This will loosen them and permit you to remove the tube without stripping the nuts or bolts.
Step 6: Disconnect the EGR tube from the intake. After the bolts have soaked for about 5 minutes, remove the bolts that connect the EGR tube to the intake manifold.
Depending on the vehicle you are working on, there will be either one connection to a single intake port or several connections to multiple individual intake ports.
Loosen these bolts using an open end wrench.
Step 7: Disconnect the EGR tube from the EGR valve and remove the tube. Once you've disconnected the EGR tube from the intake, you’ll need to then disconnect it from the EGR valve.
Use a boxed end wrench to loosen the nuts connected to the EGR valve and then remove the old EGR tube from the vehicle.
Step 8: Clean the EGR valve. Using carburetor cleaner, soak a shop rag and clean the port on the EGR valve that connects to the EGR tube.
There will probably be a tremendous buildup of carbon inside this port, so it's recommended to clean it before installing the new tube.
Step 9: Install any new gaskets onto the EGR tube as applicable. Some vehicles require that a gasket be installed on the new EGR tube before installation.
- Note: If this is the case for your vehicle, apply the new gaskets using the recommended process in your vehicle service manual.
Step 10: Attach the new EGR tube to the EGR valve. To install the new EGR tube, first connect it to the EGR valve and tighten down the connecting nuts.
Step 11: Attach the new EGR tube to the intake. Once the new tube is securely attached to the EGR valve, connect the other end to the intake and tighten down the bolts.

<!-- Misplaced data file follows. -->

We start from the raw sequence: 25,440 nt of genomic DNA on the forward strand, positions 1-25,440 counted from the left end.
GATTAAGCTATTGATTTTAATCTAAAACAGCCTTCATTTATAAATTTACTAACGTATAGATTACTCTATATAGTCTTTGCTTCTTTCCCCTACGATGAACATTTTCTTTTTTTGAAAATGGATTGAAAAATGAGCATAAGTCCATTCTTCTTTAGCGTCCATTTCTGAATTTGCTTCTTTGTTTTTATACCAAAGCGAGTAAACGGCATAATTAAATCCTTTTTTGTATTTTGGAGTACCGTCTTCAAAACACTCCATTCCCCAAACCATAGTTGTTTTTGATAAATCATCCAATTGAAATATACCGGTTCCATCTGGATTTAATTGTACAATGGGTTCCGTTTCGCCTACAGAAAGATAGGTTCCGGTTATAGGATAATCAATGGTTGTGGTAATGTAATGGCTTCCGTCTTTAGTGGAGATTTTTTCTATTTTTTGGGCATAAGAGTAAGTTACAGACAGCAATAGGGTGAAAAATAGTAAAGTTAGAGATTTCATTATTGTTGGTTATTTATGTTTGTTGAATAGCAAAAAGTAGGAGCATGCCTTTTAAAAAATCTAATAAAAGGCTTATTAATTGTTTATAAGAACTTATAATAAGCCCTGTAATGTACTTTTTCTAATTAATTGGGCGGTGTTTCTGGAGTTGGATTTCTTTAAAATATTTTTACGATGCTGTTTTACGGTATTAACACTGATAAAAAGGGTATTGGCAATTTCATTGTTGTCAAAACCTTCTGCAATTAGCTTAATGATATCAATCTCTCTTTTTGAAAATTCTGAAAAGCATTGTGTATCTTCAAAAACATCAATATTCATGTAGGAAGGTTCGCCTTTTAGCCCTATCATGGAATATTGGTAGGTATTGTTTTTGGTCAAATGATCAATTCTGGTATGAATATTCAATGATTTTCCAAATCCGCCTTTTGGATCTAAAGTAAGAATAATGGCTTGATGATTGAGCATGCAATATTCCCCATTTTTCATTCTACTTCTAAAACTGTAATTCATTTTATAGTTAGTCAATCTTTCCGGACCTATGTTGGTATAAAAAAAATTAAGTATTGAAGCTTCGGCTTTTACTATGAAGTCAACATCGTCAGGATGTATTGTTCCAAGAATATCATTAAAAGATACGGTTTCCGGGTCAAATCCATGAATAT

Step 12: Reattach the electrical harness and/or other sensor connections. With the new tube now in place, plug the electrical connector and any other sensors that were previously removed back into the EGR tube and EGR valve.
Step 13: Clean the EGR tube connections with carburetor cleaner. If you previously sprayed penetrating oil on the connecting bolts to loosen them up, you should now spray them with carburetor cleaner and wipe them clean with a clean, dry shop rag.
This will remove any residual oil from the bolts and reduce the potential of them burning when the engine starts up again.
Step 14: Reattach the engine cover and any coolant lines, air filters, or other ancillary parts. Now that you have replaced the EGR tube, you can reinstall the engine cover along with any other lines or parts that were removed to gain access to the EGR valve and tube.
Be sure to also refill the radiator with the recommended coolant if you had to remove any coolant lines.
Step 15: Reattach the battery cables. Once everything else is complete, reattach the battery cables to the car battery in order to return power to the vehicle.
Part 2 of 2: Testing the repair
In many cases, you'll instantly be able to tell if the EGR tube replacement was successful. After using a diagnostic scanner to clear the previous error codes from the computer, start your vehicle with the engine hood open so you can complete the following steps.
Step 1: Listen for symptoms of a bad component. Pay attention for any sounds that may indicate a malfunctioning EGR tube.
Step 2: Watch for leaks. Look for any leaks or gases escaping from the connections of the EGR tube.
Step 3: Check for warning lights or codes. Watch for any warning lights or error codes that appear on the dashboard or diagnostic scanner after you start the engine.
Step 4: Test drive the car. As an added measure, it is a good idea to road test the vehicle.
Close the hood and drive for a bit with the radio off to listen for any road or excessive noise coming from the engine compartment.
Depending on the make and model of your vehicle, the actual replacement of this component is rather simple. However, if you've read these instructions and still don't feel 100% comfortable completing this repair yourself, or if during the pre-installation inspection you determine that removing additional engine components is beyond your skill level, you can always contact one of the certified mechanics from YourMechanic to replace your EGR tube for you.
This article originally appeared on YourMechanic.com as How to Replace an Exhaust Gas Recirculation (EGR) Tube and was authored by Timothy Charlet.